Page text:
Neuroscience

Such significant shifts in scientific practice are equally visible in neuroscience. The application of networking and computational techniques is leading to new forms of collaboration and amalgamation of data. A hundred years ago, data were collected from medical patients and published in the form of case studies. Other data were collected using cadavers’ brains or through in vitro animal experiments in which researchers would introduce brain lesions and record the results. (Star, 1989. Regions of the Mind: Brain research and the quest for scientific certainty. Stanford, CA: Stanford University Press) Data content included notations on symptoms, treatment information and post-treatment functionality, while data consisted of text and graphics.

Data gathered on the brain during the last several decades has shown significant change, mainly because of changing tools and techniques. Microscopes and electrophysiology systems were improved and refined. The former allow collection of greater amounts of anatomical data for smaller and increasingly specific parts of the brain. The latter allow electrophysiologists to record multiple trials of electronic “firings” of neuron cells in response to some stimuli, rendering numeric time-series data. Together with scientific developments, these technological innovations have reinvigorated neuroscience, and this is evident in the vast amount of published research. In 1997, the Journal of Neuroscience literally doubled its production rate, expanding to two issues per month; in 2001, ISI included 198 titles in its neurosciences journal group; and in 2002-2003, at least two new journals specific to neuroinformatics began publication.

This indication of growth has not been limited to publishing, but is apparent in frequent modification of methods and the increase in the amount of data resulting from the ability to observe and analyze smaller and smaller parts of the nervous system. Work in genetics moved the field toward molecular biology, and electrophysiology and scanning techniques have improved several fold. Neuroscience is a large and diverse field, and there is great variability in research incorporating anatomy, neurophysiology, molecular biology, chemistry and computational modeling. Neuroscience data are gathered in several forms, including numeric, textual, image, graphic and time series. Behavioral and cognitive constructs studied include attention, memory, learning, perception, emotion and language. Research on brain function produces data collected across a number of dimensions, including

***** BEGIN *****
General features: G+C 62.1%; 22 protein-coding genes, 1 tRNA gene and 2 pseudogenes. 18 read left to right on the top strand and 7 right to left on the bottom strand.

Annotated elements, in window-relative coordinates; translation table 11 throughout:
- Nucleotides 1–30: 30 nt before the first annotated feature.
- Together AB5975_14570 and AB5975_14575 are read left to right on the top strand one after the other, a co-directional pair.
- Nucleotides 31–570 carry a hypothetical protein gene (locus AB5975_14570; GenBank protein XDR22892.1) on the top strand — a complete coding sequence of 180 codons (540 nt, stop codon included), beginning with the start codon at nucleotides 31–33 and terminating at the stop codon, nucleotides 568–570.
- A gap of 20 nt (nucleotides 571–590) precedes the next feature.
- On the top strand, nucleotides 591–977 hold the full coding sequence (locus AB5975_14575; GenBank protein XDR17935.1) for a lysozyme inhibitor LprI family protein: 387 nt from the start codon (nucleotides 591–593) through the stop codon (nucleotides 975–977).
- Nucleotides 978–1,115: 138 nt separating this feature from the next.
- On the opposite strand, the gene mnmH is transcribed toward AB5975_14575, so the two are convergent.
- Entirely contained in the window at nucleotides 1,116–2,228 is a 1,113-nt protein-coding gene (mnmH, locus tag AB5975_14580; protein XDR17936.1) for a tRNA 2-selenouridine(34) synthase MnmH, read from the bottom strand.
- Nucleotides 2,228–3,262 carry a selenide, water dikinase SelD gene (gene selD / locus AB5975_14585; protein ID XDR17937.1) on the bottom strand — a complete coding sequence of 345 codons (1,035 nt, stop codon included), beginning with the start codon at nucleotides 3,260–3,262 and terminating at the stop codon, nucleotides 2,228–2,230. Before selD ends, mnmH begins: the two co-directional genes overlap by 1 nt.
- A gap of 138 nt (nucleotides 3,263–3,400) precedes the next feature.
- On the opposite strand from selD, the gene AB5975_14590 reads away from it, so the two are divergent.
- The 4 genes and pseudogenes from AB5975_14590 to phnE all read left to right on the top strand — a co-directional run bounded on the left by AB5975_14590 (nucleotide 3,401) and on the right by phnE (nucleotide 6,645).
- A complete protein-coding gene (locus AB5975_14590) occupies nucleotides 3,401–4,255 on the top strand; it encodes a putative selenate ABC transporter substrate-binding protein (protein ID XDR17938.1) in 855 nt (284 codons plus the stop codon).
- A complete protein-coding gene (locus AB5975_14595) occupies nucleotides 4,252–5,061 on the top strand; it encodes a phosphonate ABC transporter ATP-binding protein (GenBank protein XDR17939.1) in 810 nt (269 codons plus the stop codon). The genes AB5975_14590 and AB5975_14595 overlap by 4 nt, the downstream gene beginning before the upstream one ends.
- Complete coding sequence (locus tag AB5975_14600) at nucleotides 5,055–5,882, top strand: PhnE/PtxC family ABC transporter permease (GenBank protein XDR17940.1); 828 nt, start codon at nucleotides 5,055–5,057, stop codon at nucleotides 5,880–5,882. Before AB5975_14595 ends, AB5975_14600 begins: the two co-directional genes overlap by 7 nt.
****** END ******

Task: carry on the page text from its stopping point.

• molecular to synaptic, and cellular to systemic;
  • single organisms to populations;
  • normal through various states of disease;
  • birth through old age; and
  • across species.

It is understandable that neuroscience investigations often produce large sets of data, but it is easy to overlook the fact that only part of such results may ever be analyzed and reported in a paper. Historically, this data has been collected and stored locally, and there was no tradition of depositing data for future or external use. There is little value in legacy data, which results in years of neuroscience data being disregarded or even lost over time. It should be noted that there is also undeposited data in the biodiversity field; there are many collections “orphaned” as scientists retire. The need for strategies to archive and preserve data is an opportunity for LIS practitioners to engage with scientists to find solutions. It will be particularly important to develop guidelines about what data is important to save, as there is no consensus about this approach (Chicurel, 2000). Research results and new claims continue to be published in traditional ways, and there is growing concern about the loss of biological data going forward (Valencia, 2002).

The emergence of neuroinformatics in the 1990s has created new possibilities for discovery, but with this there has also been a shift in the public focus, funding and expectations of scientists, and there has been concomitant increase and modification of data collection. The Human Brain Project (HBP) (www.nimh.nih.gov/neuroinformatics/index.cfm) in the United States was started in 1993, following the report of the Institute of Medicine on the need for a coherent agenda for brain research (Pachura and Martin, 1991). From the outset, one of the goals of HBP has been to combine informatics research with neuroscience research. As noted above, biologists studying biodiversity are recognizing the benefits of bringing different and disparate data together; this is beginning in neuroscience. Today HBP supports research projects to federate data queries, refine viewing of cell structures and develop imaging databases that will support meta-analysis and other future use. All of these projects work to bring raw data and supporting materials (such as annotations) together. Other studies have focused on developing systems that store and link textual and image data or computational modeling with neuronal data. (See for example, the fMRI Data Center at Dartmouth, www.fmridc.org; the SenseLab at Yale, senselab.med.yale.edu/senselab/)